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  • Can I weld duplex or superduplex stainless steel to carbon steel and, if so, what consumable should I use?

Can I weld duplex or superduplex stainless steel to carbon steel and, if so, what consumable should I use?

   

Frequently asked questions

Duplex and superduplex stainless steels may be welded to carbon steels using one of a range of consumable types. When selecting the most appropriate consumable, the need to have weld metal strength overmatching with respect to the lower strength of the two parent steels should be considered.

The highest weld metal strength probably will be achieved with the use of a superduplex consumable. Alternatively, where such high strength is not required, a 22%Cr duplex stainless steel filler, a nickel-based filler or a 309 type austenitic stainless steel may be used. It should be noted that dilution of these highly alloyed fillers by carbon steel may have a number of effects:

  1. It will tend to reduce the weld metal strength to below that normally expected for the chosen consumable type.
  2. It will promote martensite formation in the stainless steel weld deposits, with associated increase of weld metal hardness and sensitivity to hydrogen cracking.
  3. For duplex and superduplex filler metals, it will tend to suppress ferrite formation.
Hence, dilution should be kept to a minimum. Hard-narrow martensite layers will tend to form at the interface to the carbon steel, regardless of filler choice and dilution level. If a nickel-based filler type is considered, it should be noted that niobium-containing consumables are not favoured for welding on duplex and superduplex steels due to the tendency for nitrogen diffusion out of the heat affected zone (HAZ) and into the weld metal and the associated formation of niobium nitrides in the weld metal. This can cause local reduction of mechanical and corrosion properties in the HAZ and in the weld metal adjacent to the fusion boundary.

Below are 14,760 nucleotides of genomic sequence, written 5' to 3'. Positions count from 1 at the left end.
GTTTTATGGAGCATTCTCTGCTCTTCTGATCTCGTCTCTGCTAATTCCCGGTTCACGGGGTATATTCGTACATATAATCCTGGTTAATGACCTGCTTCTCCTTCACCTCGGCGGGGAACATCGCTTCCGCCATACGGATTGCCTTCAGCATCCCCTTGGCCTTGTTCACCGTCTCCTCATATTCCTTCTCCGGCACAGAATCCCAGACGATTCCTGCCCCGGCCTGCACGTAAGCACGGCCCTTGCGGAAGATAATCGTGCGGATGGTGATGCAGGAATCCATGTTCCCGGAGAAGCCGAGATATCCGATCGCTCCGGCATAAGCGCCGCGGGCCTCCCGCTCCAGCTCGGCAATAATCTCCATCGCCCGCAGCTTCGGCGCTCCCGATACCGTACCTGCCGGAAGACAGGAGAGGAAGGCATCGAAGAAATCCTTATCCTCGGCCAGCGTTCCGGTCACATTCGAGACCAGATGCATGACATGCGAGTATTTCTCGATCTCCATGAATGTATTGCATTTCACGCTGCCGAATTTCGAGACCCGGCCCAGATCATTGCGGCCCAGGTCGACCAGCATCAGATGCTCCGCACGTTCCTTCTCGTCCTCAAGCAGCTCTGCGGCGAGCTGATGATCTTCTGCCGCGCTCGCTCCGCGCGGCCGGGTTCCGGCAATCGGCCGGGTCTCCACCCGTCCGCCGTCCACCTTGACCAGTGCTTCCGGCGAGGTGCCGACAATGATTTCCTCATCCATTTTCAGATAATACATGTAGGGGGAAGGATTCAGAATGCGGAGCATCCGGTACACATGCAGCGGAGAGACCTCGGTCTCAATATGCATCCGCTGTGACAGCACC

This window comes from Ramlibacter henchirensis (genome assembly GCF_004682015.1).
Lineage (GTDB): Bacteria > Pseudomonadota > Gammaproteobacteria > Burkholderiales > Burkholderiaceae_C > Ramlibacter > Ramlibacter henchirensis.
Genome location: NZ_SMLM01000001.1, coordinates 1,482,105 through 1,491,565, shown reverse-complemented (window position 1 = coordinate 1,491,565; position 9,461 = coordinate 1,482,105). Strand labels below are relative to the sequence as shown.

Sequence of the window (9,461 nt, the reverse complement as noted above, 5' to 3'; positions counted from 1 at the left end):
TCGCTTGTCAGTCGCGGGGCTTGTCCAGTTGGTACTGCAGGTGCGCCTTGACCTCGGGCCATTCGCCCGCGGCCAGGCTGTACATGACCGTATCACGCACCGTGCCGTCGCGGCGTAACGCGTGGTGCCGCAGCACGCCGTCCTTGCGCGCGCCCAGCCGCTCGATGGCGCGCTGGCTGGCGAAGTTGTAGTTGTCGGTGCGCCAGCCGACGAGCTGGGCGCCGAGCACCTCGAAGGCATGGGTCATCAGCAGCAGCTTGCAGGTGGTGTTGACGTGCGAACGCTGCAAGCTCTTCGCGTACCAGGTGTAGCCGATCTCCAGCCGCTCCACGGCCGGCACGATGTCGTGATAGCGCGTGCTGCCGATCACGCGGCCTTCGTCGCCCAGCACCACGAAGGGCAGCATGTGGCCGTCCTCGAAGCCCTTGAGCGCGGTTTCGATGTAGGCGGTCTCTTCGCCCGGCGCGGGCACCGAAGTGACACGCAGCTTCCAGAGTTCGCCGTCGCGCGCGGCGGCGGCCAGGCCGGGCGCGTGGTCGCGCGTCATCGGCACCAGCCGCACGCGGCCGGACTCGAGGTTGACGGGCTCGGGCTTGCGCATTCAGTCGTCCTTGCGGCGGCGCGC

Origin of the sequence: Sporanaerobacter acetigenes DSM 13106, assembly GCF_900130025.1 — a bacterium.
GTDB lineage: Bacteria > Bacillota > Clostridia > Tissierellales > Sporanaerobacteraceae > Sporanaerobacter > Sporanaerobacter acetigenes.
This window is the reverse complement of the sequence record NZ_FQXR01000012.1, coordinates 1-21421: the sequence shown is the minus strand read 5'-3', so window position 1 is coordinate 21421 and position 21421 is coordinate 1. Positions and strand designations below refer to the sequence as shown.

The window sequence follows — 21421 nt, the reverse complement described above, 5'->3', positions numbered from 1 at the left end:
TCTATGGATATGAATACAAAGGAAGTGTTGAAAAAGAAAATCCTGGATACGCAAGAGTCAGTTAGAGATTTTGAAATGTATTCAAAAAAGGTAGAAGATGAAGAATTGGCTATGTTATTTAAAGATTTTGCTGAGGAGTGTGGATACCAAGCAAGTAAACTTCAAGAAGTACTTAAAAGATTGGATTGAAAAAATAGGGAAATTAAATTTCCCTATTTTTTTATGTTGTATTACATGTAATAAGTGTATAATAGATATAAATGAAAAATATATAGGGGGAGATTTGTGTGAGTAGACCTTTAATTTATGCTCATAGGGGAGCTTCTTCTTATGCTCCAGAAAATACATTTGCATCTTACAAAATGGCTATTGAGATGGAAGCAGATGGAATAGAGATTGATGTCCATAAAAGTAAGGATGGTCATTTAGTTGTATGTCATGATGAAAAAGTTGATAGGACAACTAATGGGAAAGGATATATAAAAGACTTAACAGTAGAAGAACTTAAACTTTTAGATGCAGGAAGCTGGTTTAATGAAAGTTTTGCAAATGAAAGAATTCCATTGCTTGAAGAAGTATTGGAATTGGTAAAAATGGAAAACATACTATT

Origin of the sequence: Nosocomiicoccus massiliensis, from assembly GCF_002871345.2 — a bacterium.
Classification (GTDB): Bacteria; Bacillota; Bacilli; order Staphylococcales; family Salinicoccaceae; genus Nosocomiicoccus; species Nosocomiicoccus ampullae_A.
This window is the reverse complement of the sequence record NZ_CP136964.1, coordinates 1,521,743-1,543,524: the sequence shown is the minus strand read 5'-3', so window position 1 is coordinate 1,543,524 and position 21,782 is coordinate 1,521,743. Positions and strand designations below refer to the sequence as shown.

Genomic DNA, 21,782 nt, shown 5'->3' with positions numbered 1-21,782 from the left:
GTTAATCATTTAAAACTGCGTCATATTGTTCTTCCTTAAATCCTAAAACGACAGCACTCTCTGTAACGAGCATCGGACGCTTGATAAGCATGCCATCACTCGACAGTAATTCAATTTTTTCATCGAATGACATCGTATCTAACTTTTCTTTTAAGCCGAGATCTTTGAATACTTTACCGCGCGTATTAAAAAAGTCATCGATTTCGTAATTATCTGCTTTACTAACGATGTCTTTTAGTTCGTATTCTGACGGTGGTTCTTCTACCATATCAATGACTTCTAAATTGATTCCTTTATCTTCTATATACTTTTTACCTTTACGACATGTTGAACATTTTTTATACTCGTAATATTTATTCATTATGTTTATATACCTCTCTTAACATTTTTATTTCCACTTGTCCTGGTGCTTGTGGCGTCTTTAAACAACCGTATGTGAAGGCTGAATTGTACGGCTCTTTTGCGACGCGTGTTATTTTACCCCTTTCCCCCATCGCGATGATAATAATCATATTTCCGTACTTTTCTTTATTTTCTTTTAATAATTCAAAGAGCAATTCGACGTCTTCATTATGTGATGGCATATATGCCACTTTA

It may also be noted that if bend tests are required for weld procedure qualification of dissimilar joints of this type, they should be performed with due consideration of the objective of such tests. Joints may fracture along the fusion line at fairly low bend angles, as a consequence of the sharp transition in material strength across the fusion boundary. The presence of a welding defect may not be required to initiate failure. Hence, such fractures should not be interpreted as bend test 'failures', as the test is designed to open and reveal any welding flaws, rather than to check the cross-weld mechanical properties. If these properties are of concern, cross-weld tensile testing should be performed. If fractures persist during bend testing in the absence of pre-existing defects, a suitably reduced bend angle or radius should be adopted.

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